An article published in the August 6th edition of Psychiatric News:
By Rich Daly
Eleven years after the Supreme Court required that community-based treatments be offered to people institutionalized with major health conditions, including serious mental illness, that promise remains unfulfilled and may need legal action to get back on track.
Numerous initiatives by Congress, federal agencies, and mental health advocates have greatly expanded access to community-based treatment for people with serious mental illness in the 11 years since the Supreme Court required such alternatives for qualified people in institutional care. But some observers warn that those efforts are stagnating or even receding.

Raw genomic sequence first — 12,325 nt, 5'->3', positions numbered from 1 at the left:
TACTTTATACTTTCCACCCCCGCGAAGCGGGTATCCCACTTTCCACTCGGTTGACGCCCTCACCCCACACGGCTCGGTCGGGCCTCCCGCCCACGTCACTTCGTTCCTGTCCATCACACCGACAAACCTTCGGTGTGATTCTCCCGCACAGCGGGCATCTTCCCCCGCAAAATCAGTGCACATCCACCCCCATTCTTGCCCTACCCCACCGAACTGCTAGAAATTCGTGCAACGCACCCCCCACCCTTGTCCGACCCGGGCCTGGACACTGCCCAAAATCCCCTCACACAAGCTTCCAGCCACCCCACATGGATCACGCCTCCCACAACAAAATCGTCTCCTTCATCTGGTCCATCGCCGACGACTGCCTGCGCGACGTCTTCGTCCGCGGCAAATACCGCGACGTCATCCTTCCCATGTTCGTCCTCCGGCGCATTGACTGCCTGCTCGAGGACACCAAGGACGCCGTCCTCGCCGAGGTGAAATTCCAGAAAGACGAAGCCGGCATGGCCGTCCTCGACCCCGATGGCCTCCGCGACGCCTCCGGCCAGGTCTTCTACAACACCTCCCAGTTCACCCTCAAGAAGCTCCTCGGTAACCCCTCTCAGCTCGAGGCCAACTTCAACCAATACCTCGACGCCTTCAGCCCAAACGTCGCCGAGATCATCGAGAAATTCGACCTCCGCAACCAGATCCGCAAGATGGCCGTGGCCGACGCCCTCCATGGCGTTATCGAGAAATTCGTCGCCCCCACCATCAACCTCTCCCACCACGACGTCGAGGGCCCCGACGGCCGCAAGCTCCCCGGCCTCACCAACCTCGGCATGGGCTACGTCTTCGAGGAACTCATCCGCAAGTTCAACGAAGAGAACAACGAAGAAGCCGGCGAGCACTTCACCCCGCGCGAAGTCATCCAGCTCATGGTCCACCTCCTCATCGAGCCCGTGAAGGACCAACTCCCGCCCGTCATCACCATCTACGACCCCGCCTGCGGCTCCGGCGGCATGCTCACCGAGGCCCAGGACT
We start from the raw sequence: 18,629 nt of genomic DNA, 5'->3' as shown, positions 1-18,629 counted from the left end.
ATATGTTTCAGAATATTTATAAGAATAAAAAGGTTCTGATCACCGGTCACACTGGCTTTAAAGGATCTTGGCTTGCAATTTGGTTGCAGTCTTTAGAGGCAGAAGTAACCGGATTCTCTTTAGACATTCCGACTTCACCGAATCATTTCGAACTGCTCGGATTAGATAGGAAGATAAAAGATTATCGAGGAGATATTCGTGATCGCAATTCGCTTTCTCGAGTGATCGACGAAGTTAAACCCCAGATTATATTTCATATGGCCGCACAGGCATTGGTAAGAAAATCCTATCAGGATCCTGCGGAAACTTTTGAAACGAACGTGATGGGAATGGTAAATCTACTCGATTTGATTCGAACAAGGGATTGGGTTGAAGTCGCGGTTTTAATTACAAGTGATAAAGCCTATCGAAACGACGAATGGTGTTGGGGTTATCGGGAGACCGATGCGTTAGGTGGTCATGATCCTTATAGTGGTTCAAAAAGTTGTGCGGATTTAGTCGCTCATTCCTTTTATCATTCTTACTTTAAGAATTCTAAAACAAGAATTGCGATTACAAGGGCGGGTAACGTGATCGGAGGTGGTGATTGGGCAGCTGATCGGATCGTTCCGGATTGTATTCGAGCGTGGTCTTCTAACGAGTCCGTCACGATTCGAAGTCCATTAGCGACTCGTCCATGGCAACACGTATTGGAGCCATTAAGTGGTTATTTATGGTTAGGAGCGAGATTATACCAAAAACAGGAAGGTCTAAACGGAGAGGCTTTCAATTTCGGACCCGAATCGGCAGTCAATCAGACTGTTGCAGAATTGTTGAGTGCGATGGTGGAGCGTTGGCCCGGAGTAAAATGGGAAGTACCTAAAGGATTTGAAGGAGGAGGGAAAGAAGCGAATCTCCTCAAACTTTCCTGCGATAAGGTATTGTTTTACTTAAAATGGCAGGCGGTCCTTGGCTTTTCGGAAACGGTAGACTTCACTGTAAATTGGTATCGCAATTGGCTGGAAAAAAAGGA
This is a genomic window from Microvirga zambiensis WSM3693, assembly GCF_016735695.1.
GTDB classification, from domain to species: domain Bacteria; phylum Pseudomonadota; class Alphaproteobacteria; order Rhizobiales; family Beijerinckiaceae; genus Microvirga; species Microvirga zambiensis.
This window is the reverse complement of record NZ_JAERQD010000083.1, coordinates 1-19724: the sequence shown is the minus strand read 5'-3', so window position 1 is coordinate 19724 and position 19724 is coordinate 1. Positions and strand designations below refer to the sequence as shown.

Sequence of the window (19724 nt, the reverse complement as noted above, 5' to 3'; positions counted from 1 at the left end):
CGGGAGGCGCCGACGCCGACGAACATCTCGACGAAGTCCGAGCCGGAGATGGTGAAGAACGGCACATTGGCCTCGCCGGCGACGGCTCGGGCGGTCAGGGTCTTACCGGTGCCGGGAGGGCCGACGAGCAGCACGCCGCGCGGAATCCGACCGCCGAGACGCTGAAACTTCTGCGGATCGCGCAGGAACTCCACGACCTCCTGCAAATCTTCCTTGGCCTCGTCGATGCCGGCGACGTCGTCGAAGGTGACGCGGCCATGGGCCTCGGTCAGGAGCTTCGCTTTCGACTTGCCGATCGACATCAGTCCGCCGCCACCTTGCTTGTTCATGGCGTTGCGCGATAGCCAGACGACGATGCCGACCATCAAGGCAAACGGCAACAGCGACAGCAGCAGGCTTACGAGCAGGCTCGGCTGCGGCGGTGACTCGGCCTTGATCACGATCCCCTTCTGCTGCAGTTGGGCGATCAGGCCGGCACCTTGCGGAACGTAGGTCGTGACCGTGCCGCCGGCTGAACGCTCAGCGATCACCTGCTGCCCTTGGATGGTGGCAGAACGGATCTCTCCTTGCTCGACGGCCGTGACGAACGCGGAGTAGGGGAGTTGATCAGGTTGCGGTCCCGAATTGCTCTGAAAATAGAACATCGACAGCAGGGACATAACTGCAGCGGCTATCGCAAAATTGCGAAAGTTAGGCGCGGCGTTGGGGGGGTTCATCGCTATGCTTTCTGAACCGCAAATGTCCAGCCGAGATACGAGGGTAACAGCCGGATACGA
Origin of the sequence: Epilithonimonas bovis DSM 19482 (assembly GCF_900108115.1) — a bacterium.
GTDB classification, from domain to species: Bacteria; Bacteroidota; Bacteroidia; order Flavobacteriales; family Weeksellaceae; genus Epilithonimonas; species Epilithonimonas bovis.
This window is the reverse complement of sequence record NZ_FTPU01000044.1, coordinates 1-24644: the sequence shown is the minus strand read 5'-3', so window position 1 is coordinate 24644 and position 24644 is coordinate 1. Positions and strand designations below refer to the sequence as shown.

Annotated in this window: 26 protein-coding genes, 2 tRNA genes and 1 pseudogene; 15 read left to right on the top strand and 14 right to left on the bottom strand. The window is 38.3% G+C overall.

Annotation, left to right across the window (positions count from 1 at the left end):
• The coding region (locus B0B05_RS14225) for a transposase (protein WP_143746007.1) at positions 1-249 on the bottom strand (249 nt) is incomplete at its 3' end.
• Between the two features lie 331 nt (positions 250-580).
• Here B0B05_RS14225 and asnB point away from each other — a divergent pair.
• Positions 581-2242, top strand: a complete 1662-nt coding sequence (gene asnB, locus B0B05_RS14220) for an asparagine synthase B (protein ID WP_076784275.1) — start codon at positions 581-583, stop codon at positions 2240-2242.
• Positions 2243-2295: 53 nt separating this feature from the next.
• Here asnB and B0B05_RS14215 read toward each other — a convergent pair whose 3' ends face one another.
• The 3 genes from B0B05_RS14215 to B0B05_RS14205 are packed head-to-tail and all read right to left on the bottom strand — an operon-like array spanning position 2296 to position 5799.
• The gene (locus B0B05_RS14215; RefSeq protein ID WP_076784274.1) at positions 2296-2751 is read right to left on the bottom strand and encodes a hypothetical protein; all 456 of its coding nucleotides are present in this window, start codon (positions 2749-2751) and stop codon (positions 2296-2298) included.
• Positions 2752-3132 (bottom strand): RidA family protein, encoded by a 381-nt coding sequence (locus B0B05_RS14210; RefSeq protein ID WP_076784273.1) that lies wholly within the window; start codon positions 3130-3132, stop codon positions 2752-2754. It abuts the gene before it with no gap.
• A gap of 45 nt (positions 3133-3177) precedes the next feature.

The Supreme Court's 1999 Olmstead v. L.C. decision declared that “unjustified institutional isolation of persons with disabilities is a form of discrimination” under the Americans With Disabilities Act (ADA) and obligated states to serve those individuals in the most “integrated” setting possible. Since then, mental health advocates have sought to move most people with serious mental illness out of institutional settings and into community treatment where they would have opportunities to work, socialize, and move freely in society.
Those efforts have resulted in community-based treatment and assisted-living programs throughout the country that usually cost states much less than the institutional programs they succeeded, according to Robert Bernstein, president and director of the Bazelon Center for Mental Health Law.
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